Jumping Through Hoops— Whistler’s Fire & Ice
There’s something magical about watching a group of fire spinners performing in a heavy Whistler snowstorm. The primeval driving force of burning flames juxtaposed with the serenity of falling snow gives Whistler Blackcomb’s weekly Fire and Ice show an almost surreal, magical feel… And then the fireworks kick in and a dozen skiers and boarders start back-flipping through a ring of dancing flames. Then the real fun begins.
The Fire and Ice show is a Sunday night Whistler winter tradition that’s been wowing spectators for the past 13 years and local skier Mauro Nunez has been hucking through the burning ring since day one.
“The first year they had it was the year I moved to town,” Mauro says. “Back in 98-99. They were looking for dudes to jump through a flaming hoop and they were paying. That was good enough for me.”
So good in fact, that even as he rode the freeskiing wave to multiple sponsorships and a few years of traveling the globe, Mauro almost always made it back for his Sunday night show on the slopes outside the Garibaldi Lift Company.
“You do five or six jumps in training,” he explains. “Another six or so in the actual show– lets call it 15 jumps a night, 18 shows a year, times 13 years… you can do the math.”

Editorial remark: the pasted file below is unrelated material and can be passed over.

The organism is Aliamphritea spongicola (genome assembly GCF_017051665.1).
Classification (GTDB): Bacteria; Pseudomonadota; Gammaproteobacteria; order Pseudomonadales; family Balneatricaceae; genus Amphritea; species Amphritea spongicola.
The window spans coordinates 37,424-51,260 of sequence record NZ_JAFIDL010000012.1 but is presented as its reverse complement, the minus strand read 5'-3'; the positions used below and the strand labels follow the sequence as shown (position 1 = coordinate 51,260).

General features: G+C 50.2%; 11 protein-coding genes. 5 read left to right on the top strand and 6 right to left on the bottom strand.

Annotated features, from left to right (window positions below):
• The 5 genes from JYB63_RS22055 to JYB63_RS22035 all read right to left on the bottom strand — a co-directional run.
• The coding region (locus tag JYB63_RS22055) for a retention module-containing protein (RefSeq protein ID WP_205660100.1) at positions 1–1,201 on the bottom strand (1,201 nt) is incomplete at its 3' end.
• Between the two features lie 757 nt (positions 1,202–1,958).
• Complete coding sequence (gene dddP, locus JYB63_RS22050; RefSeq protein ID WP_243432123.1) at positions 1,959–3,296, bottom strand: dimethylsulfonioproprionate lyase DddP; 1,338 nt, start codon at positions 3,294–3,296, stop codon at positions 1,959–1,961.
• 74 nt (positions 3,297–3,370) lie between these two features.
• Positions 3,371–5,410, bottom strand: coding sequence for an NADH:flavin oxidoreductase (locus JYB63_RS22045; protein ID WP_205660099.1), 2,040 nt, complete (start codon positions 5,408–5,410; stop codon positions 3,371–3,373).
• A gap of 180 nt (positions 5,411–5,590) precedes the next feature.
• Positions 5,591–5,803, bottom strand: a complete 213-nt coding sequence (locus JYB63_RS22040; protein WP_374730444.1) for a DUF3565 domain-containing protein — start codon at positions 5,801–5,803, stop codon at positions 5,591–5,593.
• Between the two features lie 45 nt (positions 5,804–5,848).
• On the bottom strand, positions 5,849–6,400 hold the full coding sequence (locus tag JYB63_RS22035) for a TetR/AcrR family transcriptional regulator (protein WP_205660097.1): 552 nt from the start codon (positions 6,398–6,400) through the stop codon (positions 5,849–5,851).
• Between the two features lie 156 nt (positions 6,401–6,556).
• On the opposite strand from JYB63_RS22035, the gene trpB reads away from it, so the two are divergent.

That’s over 3500 jumps, although Mauro admits only about half of those are through the actual flaming ring. “We build that jump from scratch for each show. These days we aim for a 40-foot gap with an 8-foot step-down. It has been bigger, 55, or sometimes it’s only 25 depending on the snow. The ring used to be 10 feet diameter but now we use one that’s 12 feet. It’s not that bad. Once you’re in the air you’re already though the hoop.”
While he admits to crashing on the landings “many times” Mauro has never hit the ring or lit himself on fire. “Myles Ricketts is the only guy who ever took out the ring,” he laughs, “knocked it right over.” Ricketts escaped unscathed. A film stuntman once heard about the show and jumped through in a professional flame suit.
“Even his head was on fire, people went nuts,” Mauro says. “Usually it’s just us though but people still really love that show—the fireworks, backflips, front flips. Then the jumpers come down and high-five the kids. It’s fun.”
But is it scary?
“It can be nerve wracking,” he admits. “We build the jump fresh so the takeoff is never solid, the landing can be soupy. There’s a crowd, some people are not used to that. Plus sleds zooming around, lights, the fire…”
Despite all this, Mauro says he’s never had nightmares about his job. “God no. Not about jumping anyhow. Maybe now that I have to organize all the performers and firespinners and make sure everyone shows up on time. Now that I am in charge it is kind of stressful. The switch backflip through the fire is the easy part.”
The Fire and Ice show take place every Sunday night throughout the winter. Click here for times and location.
Also, here’s a Youtube video of a Fire and Ice show from a few years back.